Thursday, October 4, 1956 Vol. C678



East Farewell - On September 29, 1956, at the peak of his baseball career, Joe Nagy took the mound against fellow lefty Bob Murray of the Albany Senators, and a pitcher’s duel for the ages ensued. Nagy has had an excellent season racking up a 20-5 season, but this game, a perfect game, will standout not only in the record books but in town history. Nagy faced the minimum 27 batters and threw his final fastball as fast as his first.  The Travelers came to finish of the season on a strong note with no chance of moving up in the standings but with a loss possibly moving down into third place. The win cemented their second place finish but the last game was a splendid history making gem that will be remembered for a long time. There has been only one other perfect game pitched in the league and that was back in 1930, long before any current player was even in the league. Nagy has pitched a no hitter back in 1952 but this was his masterpiece. The Senators were held scoreless, while the Travelers scored just one run, in the fifth inning. Traveler Dale Dunham walked to lead off the inning, and then advanced to second on a sacrifice. He stole third and then scored when the Senators catcher fumbled one of Murray’s throws. As it turned out, one run was all Nagy needed to bring home the victory. His fastballs, which seemed to rise as they reached the plate, whizzed past batters. His curveball was typically devastating, buckling batters at the knees, almost always crossing the plate as a strike after following its parabolic path. As he closed in on a perfect game, Nagy faced the middle of the Senators order. He struck out Chuck Thompson and Bob Franks in the eighth before striking out the side in the ninth to secure his first perfect game.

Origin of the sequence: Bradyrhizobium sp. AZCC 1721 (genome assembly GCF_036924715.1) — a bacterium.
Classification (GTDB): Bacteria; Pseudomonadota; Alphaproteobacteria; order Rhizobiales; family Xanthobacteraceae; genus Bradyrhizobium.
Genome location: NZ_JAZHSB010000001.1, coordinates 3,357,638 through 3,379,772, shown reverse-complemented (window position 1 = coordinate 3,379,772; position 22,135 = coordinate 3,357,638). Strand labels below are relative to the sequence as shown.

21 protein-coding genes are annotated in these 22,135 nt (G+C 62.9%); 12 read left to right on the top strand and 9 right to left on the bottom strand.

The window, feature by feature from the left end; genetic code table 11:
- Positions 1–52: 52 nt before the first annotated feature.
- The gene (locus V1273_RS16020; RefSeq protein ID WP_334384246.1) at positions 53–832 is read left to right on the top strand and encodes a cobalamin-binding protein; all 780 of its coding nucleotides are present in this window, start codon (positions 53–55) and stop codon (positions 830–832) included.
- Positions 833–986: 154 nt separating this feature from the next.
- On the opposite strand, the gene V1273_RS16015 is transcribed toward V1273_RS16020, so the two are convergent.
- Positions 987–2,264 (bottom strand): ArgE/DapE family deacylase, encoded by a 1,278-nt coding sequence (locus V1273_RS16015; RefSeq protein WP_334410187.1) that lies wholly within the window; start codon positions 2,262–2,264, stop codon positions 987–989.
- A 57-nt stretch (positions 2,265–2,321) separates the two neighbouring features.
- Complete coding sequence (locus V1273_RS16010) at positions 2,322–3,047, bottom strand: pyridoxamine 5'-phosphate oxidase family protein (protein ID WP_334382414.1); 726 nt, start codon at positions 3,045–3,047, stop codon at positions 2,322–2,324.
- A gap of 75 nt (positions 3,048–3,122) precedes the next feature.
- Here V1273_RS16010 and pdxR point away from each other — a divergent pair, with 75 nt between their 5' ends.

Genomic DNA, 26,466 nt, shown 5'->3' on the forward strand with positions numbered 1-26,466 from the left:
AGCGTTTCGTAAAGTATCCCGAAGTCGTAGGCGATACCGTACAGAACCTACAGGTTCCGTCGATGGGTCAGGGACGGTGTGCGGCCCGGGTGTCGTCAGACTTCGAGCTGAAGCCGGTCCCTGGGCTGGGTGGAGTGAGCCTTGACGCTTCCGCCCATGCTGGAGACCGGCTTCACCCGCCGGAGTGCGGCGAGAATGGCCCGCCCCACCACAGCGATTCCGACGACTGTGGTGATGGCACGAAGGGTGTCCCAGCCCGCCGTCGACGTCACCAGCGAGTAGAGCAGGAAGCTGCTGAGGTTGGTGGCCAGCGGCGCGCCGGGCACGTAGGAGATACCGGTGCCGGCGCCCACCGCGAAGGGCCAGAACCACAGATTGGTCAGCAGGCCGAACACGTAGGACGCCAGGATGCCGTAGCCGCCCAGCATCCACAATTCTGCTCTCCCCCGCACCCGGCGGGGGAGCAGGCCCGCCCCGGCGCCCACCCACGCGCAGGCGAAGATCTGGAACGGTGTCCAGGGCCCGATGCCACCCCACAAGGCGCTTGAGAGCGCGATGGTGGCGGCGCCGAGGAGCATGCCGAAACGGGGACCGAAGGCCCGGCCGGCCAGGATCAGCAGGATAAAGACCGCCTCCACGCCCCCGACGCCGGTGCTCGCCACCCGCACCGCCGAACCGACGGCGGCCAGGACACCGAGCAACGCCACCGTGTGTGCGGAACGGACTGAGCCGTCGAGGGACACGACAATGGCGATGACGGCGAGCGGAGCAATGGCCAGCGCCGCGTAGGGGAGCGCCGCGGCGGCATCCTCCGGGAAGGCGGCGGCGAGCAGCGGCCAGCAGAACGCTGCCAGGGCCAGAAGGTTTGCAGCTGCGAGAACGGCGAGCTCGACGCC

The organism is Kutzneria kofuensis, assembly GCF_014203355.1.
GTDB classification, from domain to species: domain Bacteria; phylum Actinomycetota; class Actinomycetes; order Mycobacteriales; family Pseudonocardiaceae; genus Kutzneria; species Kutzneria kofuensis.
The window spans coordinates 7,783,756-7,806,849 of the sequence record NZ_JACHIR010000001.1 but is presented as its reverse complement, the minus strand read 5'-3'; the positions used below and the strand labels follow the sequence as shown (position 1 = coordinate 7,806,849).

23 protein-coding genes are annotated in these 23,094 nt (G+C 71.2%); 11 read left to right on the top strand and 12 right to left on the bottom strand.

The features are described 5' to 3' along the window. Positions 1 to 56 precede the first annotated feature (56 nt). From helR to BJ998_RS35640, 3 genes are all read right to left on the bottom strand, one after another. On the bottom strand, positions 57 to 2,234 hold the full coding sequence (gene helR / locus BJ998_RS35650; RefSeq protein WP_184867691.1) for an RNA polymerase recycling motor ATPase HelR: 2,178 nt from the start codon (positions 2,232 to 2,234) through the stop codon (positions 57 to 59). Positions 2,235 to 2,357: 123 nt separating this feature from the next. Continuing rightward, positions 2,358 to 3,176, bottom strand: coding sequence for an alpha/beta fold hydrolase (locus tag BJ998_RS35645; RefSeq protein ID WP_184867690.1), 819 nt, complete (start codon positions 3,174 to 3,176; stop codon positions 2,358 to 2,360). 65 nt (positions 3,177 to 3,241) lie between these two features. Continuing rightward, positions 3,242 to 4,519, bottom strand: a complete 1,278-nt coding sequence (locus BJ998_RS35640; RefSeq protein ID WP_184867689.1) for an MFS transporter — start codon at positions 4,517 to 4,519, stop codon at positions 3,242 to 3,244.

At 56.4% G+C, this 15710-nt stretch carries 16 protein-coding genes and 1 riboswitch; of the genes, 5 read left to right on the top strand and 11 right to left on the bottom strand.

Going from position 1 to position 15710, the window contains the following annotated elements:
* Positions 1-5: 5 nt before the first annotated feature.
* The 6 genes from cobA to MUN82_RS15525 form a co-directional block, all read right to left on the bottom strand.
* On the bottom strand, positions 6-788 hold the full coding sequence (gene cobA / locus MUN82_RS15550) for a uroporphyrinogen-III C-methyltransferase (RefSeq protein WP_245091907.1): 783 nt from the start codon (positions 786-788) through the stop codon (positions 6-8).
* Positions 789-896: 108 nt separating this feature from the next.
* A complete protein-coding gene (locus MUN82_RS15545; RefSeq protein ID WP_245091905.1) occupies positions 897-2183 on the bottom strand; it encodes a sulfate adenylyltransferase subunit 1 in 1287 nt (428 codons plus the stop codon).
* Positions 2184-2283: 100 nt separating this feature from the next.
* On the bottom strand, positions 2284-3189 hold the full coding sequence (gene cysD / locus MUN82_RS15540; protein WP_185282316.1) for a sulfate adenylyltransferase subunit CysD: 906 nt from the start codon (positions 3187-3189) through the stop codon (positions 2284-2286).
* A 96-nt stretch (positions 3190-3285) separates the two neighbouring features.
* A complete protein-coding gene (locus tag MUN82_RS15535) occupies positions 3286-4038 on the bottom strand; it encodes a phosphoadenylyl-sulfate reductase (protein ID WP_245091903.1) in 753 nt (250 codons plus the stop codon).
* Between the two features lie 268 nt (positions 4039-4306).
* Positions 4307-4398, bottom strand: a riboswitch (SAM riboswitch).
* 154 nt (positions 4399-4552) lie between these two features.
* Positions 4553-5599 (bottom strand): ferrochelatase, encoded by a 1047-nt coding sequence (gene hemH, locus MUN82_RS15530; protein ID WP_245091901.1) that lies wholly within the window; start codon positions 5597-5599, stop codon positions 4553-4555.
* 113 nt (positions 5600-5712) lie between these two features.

The only unfortunate side of this stellar accomplishment would be that the attendance for the game was not the usual sellout crowd that the Travelers have enjoyed almost all season. Due to the conflicting schedule with the opening of the Regional High School football Cougars the attendance was only about half of the usual crowd, too bad for the football crowd. This game will go down in Travelers history and in a few years everyone in town will probably say they were in the stands.